We were on fire.  We had influenced each one of these cases on one level or another and we could see we in fact wielded a powerful sword.  Then comes senator Barack Obama announcing his candidacy for president of the United States.  This opened up a plethora of opinions.  There were many for the senator and many, well, not so much against just not on his jock like they were.  Many of refused to drink of the cup of the poisonous swill being leached out by the then senator from Illinois.  The dye was cast and many of us were excoriated by other black bloggers for refusing the cup of the George Town, Guyana verbal cool aid the good senator from Chicago offered.   After the senator won the prize of presidency, this seemed to lull the black blogsphere to sleep.  The fire seemed to be dying out.  Slowly, what was once a haven for new ideas and opinions the black blogsphere began to be a sphere of remixed excrement from the main stream media.  Their boy was in office and that was that.


To Be Continued...

Reader Comments (4)

Hi Victor!

Where, o where to begin? I could rant endlessly about this topic. Because I feel that what you're describing in relation to The AfroSpear is related to the death of African-American politics [as being about any sort of liberation for AAs]. It's also part of the same overall process that destroyed what had been "Black radio."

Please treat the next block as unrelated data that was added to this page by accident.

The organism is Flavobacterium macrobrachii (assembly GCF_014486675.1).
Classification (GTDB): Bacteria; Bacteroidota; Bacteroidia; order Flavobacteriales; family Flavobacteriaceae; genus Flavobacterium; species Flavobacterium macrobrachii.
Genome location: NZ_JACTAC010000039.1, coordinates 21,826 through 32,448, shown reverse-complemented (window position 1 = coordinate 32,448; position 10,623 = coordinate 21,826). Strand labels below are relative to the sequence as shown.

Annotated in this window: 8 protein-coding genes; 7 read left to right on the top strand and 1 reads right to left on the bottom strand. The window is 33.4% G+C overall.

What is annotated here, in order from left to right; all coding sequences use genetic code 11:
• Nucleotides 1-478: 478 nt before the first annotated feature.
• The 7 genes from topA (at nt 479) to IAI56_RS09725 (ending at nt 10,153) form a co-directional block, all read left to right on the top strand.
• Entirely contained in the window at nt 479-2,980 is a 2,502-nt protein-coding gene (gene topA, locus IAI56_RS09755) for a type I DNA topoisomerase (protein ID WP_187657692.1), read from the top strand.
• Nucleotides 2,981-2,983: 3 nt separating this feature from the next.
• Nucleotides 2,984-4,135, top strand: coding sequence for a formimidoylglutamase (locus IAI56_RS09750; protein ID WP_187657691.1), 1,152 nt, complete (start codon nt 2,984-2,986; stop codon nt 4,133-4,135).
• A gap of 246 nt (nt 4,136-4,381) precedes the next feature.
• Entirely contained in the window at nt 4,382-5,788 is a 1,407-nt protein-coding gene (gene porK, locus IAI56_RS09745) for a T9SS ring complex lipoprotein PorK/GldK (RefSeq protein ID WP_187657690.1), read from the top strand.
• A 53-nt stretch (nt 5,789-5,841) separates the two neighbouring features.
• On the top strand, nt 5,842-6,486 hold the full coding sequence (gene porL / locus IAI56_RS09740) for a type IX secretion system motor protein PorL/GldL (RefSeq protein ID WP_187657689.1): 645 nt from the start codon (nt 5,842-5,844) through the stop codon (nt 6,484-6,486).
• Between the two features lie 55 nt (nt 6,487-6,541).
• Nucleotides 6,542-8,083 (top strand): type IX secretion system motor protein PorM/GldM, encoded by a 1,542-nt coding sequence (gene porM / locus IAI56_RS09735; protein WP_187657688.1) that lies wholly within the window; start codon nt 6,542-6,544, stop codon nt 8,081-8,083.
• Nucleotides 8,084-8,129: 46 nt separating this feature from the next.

In all of these cases, Corporate America's decision to throw Black folks various "bones" and assorted other Trojan Horse gifts (like Pres. Obama) hastened the self-destruction---via apathy and complacency---of these various Black/AA entities. Because AAs are easily pacified with symbol over substance (aka Black Faces In High Places).

All of which lets me know that overall, there was never any real commitment to institution-building. For most modern AAs, politics, Black radio, Black papers, Black politicians, Black blogs are about:

(1) entertainment to drown out the suffering of a disintegrating/dying AA collective; and